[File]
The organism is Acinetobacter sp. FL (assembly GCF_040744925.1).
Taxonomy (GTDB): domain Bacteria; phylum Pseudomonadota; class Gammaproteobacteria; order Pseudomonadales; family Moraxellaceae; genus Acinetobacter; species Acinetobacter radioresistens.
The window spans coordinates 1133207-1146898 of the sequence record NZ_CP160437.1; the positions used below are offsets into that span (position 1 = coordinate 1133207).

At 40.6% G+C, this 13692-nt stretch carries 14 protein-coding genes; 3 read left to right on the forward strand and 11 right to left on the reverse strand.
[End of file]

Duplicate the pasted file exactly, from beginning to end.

The organism is Acinetobacter sp. FL (assembly GCF_040744925.1).
Taxonomy (GTDB): domain Bacteria; phylum Pseudomonadota; class Gammaproteobacteria; order Pseudomonadales; family Moraxellaceae; genus Acinetobacter; species Acinetobacter radioresistens.
The window spans coordinates 1133207-1146898 of the sequence record NZ_CP160437.1; the positions used below are offsets into that span (position 1 = coordinate 1133207).

At 40.6% G+C, this 13692-nt stretch carries 14 protein-coding genes; 3 read left to right on the forward strand and 11 right to left on the reverse strand.